More students are studying the field in high school, receiving degrees from universities and finding employers interested in their skills...The second:
“Every place where statistics has touched, it’s basically revolutionized the profession,” said William Kahn, New York-based head of science in commercial insurance for Chartis Insurance. “Almost anywhere you go as statistician, it’s revolutionary. It’s very sexy.”
The shift is apparent at universities, which have seen a big increase in students receiving statistics degrees.
The explosive growth in data available to businesses and researchers has brought a surge in demand for people able to interpret and apply the vast new swaths of information, from the analysis of high-resolution medical images to improving the results of Internet search engines.I really enjoy statistics. That statistical analysis course I'm taking for my master's degree, though--it's conceivable I bombed the test last week. Sometimes I feel like I'm in so over my head in that class, and other times I catch the slightest glimpse of the potential, or the big picture, of some topic, and I'm right back in the thick of it because that merest glimpse was so tantalizing.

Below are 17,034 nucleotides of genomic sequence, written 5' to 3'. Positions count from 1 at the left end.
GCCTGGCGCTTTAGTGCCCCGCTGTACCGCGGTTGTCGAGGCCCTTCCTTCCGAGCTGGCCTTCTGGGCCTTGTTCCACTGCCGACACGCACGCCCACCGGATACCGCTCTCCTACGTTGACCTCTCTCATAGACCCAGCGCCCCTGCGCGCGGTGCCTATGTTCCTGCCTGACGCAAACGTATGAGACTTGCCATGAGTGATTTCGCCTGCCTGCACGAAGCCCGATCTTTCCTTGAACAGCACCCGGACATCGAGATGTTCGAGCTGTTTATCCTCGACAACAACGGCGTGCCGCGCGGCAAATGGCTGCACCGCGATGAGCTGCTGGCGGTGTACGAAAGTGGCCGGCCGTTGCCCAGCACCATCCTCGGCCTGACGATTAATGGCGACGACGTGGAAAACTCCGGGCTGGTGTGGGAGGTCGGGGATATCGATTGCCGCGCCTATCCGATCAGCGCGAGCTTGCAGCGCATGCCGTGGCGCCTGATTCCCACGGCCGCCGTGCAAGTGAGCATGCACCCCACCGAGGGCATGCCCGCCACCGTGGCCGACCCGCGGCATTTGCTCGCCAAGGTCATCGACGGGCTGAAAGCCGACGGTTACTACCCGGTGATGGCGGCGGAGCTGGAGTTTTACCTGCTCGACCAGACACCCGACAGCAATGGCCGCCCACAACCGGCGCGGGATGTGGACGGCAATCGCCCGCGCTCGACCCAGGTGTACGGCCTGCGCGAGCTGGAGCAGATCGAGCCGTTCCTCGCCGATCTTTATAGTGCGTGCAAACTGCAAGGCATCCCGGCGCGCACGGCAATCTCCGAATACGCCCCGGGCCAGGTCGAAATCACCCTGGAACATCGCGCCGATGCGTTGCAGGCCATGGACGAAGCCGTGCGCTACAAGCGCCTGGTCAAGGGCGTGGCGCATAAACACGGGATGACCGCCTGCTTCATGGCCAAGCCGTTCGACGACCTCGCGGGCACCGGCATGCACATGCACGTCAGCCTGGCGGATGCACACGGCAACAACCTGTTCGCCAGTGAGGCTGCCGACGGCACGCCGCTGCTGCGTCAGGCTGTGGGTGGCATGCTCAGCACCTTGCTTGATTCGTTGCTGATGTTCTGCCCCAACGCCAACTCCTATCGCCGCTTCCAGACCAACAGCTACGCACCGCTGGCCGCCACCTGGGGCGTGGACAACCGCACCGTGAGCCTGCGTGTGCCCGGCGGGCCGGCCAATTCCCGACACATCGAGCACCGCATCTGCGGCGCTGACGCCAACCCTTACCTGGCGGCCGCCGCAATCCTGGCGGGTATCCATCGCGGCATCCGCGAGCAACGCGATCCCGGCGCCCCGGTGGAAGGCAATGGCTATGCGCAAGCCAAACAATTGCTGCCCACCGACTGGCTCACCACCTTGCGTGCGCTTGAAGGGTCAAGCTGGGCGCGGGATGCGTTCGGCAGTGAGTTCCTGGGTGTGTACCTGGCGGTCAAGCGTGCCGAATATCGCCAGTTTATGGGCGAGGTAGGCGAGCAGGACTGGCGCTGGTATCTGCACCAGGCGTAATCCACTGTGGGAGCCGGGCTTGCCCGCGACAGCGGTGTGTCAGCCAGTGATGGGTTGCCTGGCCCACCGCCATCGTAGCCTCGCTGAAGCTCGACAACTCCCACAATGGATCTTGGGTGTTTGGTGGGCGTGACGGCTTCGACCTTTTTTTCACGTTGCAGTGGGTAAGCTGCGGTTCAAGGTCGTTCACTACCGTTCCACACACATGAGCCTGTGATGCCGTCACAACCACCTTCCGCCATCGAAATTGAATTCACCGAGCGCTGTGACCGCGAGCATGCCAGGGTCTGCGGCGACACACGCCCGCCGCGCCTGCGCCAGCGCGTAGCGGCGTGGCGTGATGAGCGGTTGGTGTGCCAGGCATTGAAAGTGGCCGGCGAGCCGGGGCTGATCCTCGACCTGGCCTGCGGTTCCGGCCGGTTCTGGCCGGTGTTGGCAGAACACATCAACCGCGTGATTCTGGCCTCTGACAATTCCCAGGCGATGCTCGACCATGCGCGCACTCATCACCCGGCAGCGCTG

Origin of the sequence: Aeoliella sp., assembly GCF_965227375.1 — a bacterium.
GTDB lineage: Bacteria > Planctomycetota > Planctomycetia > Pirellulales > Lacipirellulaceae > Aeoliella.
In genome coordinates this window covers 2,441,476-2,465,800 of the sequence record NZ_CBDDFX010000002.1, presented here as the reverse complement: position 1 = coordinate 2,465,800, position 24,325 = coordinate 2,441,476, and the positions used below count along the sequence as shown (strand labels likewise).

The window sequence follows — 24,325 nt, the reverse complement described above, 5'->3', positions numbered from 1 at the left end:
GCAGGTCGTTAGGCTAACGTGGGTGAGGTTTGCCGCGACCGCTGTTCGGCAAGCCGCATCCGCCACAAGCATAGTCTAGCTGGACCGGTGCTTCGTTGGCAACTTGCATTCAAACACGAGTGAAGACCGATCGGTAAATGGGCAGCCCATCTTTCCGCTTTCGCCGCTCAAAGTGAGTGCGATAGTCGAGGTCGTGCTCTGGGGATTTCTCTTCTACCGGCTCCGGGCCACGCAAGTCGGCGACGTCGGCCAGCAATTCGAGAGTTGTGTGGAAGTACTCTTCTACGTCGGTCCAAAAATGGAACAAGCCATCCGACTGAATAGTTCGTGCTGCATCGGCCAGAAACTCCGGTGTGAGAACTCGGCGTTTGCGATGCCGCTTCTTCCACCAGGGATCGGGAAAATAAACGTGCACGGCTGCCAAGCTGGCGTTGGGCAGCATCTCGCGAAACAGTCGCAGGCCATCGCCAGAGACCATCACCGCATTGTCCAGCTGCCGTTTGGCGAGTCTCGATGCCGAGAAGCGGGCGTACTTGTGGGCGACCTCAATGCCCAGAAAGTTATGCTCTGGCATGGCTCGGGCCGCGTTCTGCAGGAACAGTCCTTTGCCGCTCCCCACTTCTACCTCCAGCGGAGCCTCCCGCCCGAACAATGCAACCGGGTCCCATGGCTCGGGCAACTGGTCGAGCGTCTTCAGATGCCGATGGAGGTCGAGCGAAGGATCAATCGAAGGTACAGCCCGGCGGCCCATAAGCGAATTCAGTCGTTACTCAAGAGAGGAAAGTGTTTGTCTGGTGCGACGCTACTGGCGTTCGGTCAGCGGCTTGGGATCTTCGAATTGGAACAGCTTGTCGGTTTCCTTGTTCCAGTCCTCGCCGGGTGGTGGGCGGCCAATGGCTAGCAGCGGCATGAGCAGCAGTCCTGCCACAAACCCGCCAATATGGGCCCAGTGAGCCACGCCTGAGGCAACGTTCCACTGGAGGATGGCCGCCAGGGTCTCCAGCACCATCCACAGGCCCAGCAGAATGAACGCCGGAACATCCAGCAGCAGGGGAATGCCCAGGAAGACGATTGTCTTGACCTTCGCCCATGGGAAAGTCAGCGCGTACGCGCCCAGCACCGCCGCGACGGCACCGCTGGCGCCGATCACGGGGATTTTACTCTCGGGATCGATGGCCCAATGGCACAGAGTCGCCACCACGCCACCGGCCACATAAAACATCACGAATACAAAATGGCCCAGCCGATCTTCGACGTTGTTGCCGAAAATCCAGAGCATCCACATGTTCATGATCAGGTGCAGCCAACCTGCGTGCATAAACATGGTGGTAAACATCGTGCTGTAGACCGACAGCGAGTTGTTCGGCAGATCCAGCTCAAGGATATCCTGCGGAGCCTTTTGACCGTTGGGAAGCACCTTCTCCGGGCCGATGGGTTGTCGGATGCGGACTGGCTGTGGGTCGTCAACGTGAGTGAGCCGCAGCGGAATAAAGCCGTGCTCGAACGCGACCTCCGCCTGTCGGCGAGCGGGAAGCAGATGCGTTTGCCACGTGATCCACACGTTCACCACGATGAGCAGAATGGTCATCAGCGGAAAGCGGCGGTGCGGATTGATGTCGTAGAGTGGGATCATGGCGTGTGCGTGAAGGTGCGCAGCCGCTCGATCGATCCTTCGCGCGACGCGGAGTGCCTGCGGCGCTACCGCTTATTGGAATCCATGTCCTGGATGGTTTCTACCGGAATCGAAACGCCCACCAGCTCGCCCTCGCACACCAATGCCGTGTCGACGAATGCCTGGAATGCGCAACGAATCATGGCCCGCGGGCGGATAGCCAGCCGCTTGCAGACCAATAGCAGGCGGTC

Schools have rushed to keep pace, offering college-level courses to high-school students, while colleges are teaching intro stats in packed lecture halls and expanding statistics departments when the budget allows...
Despite statisticians' newfound sexiness, not everyone wants to be one. Ms. Vohlers, at North Carolina State, said she still occasionally gets negative reactions when she tells classmates her major. "They look at me funny and say, 'Stats? I hate it,' " she said. "It's a little bit reassuring. It means I'll have a little less competition in the job market."
Hat tip to reader mmazenko for the links.